How then do we pursue biblical excellence in our churches?

Pursuing Biblical Excellence in the Church

The first step in pursuing biblical excellence is to develop a definition of “excellence,” as seen above. Defining excellence is something best done by a church’s pastors and elders, with appropriate input from other church members along the way.

Once a church agrees on a definition, it can begin to flesh out that meaning across its ministries. Wisdom and discernment are needed here. If excellence is the awe-inspiring, Christ-exalting jubilation that rushes into the heart and mind of the believer overcome by the gospel and results in faith-fueled action for God’s glory and neighbor’s good, then each ministry of the church should be focused on cultivating environments and relationships where this is possible. 

This means ministry leaders should be primarily concerned with clearly presenting and displaying the gospel. Practice and work hard, by all means. But don’t do so with little regard for what’s being communicated. The gospel — not our level of perfection — is the power of salvation.

Practical Questions for Ministry Leaders

Practical questions for ministry leaders to ask themselves are:

  • What is my ministry goal?
  • How does the gospel speak into or shape this ministry need?
  • Are we experiencing Christ-exalting jubilation when we see this truth? Why or why not?
  • What can we do to clearly communicate or demonstrate this facet of the gospel?
  • Do the peripheral aspects of how we are carrying out this act of ministry help or hinder that message?
  • Have we shown people what an application of this gospel truth into their lives might look like?

The third question above is important because it’s almost impossible for people to experience biblical excellence if their ministry leaders are not experiencing it themselves. It’s difficult and dishonest to ask people to be inspired to action by something you’re not excited about. If what you’re communicating doesn’t inspire you, it’s not going to inspire your audience.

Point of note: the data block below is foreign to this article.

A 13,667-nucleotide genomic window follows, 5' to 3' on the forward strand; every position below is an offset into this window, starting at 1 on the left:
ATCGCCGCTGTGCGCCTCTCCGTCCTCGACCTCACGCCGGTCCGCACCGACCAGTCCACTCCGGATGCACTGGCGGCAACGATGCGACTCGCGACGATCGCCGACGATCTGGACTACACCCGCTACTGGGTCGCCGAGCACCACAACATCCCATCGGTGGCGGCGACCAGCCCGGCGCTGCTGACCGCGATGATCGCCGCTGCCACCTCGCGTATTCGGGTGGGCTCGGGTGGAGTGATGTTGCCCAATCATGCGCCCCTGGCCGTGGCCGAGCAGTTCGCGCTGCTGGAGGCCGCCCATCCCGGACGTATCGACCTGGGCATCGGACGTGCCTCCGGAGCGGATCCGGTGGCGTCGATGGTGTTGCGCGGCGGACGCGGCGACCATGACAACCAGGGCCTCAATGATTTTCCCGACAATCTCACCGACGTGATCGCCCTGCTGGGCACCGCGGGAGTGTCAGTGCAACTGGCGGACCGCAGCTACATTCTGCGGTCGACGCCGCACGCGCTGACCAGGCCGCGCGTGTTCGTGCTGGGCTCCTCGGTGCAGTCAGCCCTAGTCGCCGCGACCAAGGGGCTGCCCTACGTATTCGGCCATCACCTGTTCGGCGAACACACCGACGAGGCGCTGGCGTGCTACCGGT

Our churches will never experience biblical excellence and its blessings if they’re pursuing the wrong kind of excellence. Excellence in ministry is about ushering people into the presence of God so that he can commission them into action for his glory and our neighbor’s good.

The Biggest Threat to Discipleship Today

The biggest threat to discipleship in the church today is in your hand right now. If not in your hand, it may be in your pocket or somewhere near you. At the very least, you know where it is.

It craves your attention and promises satisfaction. Its sleek lines and subtle curves lure your heart. You gaze into its glowing portal hundreds of times a day — swiping, tapping, thumbing your way down an infinite spiral of information and entertainment.

Yes, your phone is the biggest threat to discipleship today.

What Your Phone Knows About You